# How much power is your laptop using?

Products like Kill-A-Watt show how much power appliances are using. It’s good way to measure your computer’s power consumption — when it’s plugged in. But what if I want to know how much power my laptop is using when I’m not plugged in? Turns out it’s fairly easy to get battery info. Running `cat /proc/acpi/battery/BAT0/state` should return the current discharge rate and total battery capacity.

The trouble is that the “current rate” field sometimes switches between mW and mA. I have no idea why this is the case. Oh well, we can easily convert mA to mW with the formula: \$latex watts = amps times volts \$.

The end result is this conky friendly bash script:

[bash]
#!/usr/bin/env bash
# Print the current power consumption in watts.
# The script pulls the power consumption info
# from /proc/acpi/battery/BAT0/state
#
# Usage: power.sh [battery_num]
#
# \${execi 10 ~/conkyscripts/power.sh 0}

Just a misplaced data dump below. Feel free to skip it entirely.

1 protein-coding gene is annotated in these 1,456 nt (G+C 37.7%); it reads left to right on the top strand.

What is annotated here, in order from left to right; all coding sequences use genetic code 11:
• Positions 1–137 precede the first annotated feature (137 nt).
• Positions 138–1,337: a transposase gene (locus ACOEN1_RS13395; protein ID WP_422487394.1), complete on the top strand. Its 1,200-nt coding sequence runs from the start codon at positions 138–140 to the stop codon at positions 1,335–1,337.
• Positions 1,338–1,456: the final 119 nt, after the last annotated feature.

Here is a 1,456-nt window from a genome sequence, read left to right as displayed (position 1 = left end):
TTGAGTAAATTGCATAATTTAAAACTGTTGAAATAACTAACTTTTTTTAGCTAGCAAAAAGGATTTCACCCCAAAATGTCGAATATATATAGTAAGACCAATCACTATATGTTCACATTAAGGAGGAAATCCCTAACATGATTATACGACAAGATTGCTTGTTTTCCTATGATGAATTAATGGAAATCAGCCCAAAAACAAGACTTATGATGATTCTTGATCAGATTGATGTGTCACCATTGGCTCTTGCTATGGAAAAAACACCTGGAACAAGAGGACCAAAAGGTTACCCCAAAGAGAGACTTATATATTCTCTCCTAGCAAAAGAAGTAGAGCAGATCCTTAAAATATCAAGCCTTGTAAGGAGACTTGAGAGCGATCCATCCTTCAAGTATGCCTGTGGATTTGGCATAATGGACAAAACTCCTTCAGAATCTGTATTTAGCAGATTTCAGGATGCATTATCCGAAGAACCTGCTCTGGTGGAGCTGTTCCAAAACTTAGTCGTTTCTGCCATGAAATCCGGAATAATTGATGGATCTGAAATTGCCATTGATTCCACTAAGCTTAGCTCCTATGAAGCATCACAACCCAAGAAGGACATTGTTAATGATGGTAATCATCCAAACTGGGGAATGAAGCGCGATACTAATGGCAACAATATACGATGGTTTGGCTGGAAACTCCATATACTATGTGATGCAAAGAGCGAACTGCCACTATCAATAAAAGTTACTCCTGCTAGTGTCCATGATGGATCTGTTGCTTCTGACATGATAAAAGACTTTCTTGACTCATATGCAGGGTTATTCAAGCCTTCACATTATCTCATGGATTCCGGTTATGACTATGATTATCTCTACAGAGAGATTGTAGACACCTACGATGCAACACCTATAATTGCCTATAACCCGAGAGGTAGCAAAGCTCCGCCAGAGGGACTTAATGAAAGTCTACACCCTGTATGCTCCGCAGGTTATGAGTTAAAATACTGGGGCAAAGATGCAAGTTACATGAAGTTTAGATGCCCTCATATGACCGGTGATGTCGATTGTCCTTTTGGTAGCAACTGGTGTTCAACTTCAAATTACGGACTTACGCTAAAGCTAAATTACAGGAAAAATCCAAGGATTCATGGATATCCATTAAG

#

# Default is BAT0
BATTERY=0
if [ \$1 ]; then
BATTERY=\$1
fi

# Sometimes the "present rate" is returned in milliwatts,
# but sometimes it is in milliamps. If it’s in milliwatts,
# we just convert to watts and return. Otherwise we
# convert to watts with the formula:
# Watts = Amps * Volts

UNIT=`cat /proc/acpi/battery/BAT\$BATTERY/state |
grep "present rate:" | awk ‘{ print \$(NF) }’`

if [ \$UNIT == "mW" ]; then
MILLI_WATTS=`cat /proc/acpi/battery/BAT\$BATTERY/state |
grep "present rate:" | awk ‘{ print \$(NF-1) }’`
e cho \$[ \$MILLI_WATTS / 1000 ].\$[ (\$MILLI_WATTS % 1000) / 100 ]
else
MILLI_AMPS=`cat /proc/acpi/battery/BAT\$BATTERY/state |
grep "present rate:" | awk ‘{ print \$(NF-1) }’`
MILLI_VOLTS=`cat /proc/acpi/battery/BAT\$BATTERY/state |
grep "present voltage:" | awk ‘{ print \$(NF-1) }’`
POWER=\$[\$MILLI_AMPS * \$MILLI_VOLTS]
echo \$[ \$POWER / 1000000 ].\$[ (\$POWER % 1000000) / 100000 ]
fi
[/bash]